Cameroon: Suspected Mastermind of Journalist’s Murder Arrested
Cameroon’s controversial media mogul Jean-Pierre Amougou Belinga, suspected of masterminding the recent brutal murder of journalist and government critic Martinez Zogo, was arrested after a unit of 50 gendarmes encircled his villa.
“The arrest came as a surprise to many, as Belinga had been seen as untouchable,” said R. Maxwell Bone, an expert on Cameroon’s political economy, who spoke to the OCCRP on Wednesday.
Belinga had been known to be closely connected to several top figures in the Cameroonian government.
The arrest was confirmed in a statement by Belinga-owned newspaper l’Anecdote.
The director of Belinga’s TV station Vision 4, Bruno Bidjang, and the head of his personal security, Thomas Raymond Etoundi Nsoé, were also detained, but their connection to Zogo’s murder remains unclear.
Zogo was abducted on January 17 and found dead five days later, bearing the signs of torture.
Not long before his abduction, Zogo talked on air about suspicious leaks of tens of millions of dollars from the Cameroonian Treasury, claiming to have evidence showing that Belinga was the main beneficiary of the scheme.
Last week, more than 20 members of the Cameroonian counterintelligence service were arrested for their alleged role in Zogo’s murder, including its head, Léopold Maxime Eko Eko, and the director of operations, Justin Danwe.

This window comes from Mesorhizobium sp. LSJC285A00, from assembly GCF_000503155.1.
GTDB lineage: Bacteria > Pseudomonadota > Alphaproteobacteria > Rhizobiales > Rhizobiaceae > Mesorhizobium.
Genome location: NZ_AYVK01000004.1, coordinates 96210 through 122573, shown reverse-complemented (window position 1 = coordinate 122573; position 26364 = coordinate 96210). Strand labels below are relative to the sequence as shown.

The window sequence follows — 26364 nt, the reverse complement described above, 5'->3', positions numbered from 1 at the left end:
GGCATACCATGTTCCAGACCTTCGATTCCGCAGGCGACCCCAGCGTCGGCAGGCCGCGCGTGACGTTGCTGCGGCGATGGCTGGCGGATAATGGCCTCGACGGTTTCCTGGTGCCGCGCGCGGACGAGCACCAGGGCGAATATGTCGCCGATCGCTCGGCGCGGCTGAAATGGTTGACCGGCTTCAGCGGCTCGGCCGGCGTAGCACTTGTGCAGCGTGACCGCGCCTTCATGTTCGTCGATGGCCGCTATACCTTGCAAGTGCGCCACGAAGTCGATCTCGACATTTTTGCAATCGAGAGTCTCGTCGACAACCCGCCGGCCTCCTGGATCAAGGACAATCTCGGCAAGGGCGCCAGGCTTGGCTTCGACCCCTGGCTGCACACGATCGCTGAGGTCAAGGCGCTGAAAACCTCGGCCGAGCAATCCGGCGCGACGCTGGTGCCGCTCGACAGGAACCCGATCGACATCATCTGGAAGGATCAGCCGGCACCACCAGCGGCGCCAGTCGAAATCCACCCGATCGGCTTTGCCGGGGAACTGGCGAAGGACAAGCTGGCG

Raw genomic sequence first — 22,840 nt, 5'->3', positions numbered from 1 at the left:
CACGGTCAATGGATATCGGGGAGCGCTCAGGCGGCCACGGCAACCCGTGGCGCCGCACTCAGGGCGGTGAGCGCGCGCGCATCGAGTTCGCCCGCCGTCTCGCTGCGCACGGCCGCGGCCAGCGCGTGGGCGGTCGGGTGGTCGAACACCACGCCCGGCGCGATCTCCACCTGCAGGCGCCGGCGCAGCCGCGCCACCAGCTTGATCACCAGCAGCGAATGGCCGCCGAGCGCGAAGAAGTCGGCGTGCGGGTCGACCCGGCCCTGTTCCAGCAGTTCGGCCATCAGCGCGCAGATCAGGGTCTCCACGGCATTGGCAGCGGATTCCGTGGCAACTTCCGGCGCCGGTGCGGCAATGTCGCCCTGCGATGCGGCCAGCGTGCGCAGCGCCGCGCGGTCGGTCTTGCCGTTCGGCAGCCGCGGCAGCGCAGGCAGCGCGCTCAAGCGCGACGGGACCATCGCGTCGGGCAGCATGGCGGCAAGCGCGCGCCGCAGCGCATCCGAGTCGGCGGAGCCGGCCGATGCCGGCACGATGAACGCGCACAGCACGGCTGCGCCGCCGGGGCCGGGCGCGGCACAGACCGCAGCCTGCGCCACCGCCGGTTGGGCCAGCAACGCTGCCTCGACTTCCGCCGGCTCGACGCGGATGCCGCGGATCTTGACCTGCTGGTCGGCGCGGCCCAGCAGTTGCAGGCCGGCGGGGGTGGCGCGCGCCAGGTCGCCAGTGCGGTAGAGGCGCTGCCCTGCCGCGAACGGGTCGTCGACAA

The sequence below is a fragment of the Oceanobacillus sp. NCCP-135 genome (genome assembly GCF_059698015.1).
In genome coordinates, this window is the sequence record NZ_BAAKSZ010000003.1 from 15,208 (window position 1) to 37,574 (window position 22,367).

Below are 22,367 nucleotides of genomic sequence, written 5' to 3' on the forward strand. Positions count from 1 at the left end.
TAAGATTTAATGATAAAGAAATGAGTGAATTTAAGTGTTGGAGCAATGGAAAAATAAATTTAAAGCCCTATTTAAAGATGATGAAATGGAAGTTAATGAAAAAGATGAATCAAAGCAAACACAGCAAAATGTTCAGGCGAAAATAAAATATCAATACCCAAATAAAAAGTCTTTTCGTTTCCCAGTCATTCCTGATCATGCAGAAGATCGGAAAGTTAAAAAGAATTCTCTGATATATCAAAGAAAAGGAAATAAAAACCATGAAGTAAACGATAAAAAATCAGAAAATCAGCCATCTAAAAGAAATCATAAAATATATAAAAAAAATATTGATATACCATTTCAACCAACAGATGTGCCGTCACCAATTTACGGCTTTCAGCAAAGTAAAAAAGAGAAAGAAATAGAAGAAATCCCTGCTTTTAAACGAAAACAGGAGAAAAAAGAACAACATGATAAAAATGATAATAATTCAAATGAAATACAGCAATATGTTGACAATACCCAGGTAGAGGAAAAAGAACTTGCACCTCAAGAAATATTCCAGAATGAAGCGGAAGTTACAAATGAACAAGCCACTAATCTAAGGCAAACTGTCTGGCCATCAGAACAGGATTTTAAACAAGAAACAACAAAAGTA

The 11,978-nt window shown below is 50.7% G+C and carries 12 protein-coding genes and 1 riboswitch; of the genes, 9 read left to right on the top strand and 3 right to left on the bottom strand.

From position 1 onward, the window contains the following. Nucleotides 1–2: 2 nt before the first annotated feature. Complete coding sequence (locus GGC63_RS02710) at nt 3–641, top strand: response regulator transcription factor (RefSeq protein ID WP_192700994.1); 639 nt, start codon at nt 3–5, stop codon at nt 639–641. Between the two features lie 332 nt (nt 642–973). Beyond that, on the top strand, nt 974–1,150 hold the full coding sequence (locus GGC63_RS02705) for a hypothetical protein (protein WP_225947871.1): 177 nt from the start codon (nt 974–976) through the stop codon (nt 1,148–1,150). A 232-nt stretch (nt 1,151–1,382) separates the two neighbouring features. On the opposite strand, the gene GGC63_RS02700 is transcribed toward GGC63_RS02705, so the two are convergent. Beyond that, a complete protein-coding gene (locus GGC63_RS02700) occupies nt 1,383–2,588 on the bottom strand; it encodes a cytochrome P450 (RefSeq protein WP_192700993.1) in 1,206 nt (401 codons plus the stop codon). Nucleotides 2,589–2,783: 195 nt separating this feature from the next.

Danwe, in his testimony seen by Reporters Without Borders, alleged that Belinga personally beat Zogo in the basement of one of his buildings and then, after receiving instructions from justice minister Laurent Esso, let Danwe “finish the job.”
Bone said that Belinga had been falling out of line with the Cameroonian government in recent years and his arrest could have been motivated by an attempt to deflect blame on those who made the corruption exposed by Zogo possible.
Cameroon, which has since 1982 been run by strongman Paul Biya who will be celebrating his 90th birthday on February 13, is one of the most authoritarian countries in Africa with a notoriously repressive media environment.
On February 3, another journalist, Jean-Jacques Ola Bebe, was found dead in the capital of Yaoundé. Bebe worked with Zogo and also criticized government corruption.
“A real measurement of how serious the Cameroonian government is about addressing the killings of journalists is how they respond to killings of those such as Bebe who lack the international profile of figures like Zogo,” said Bone.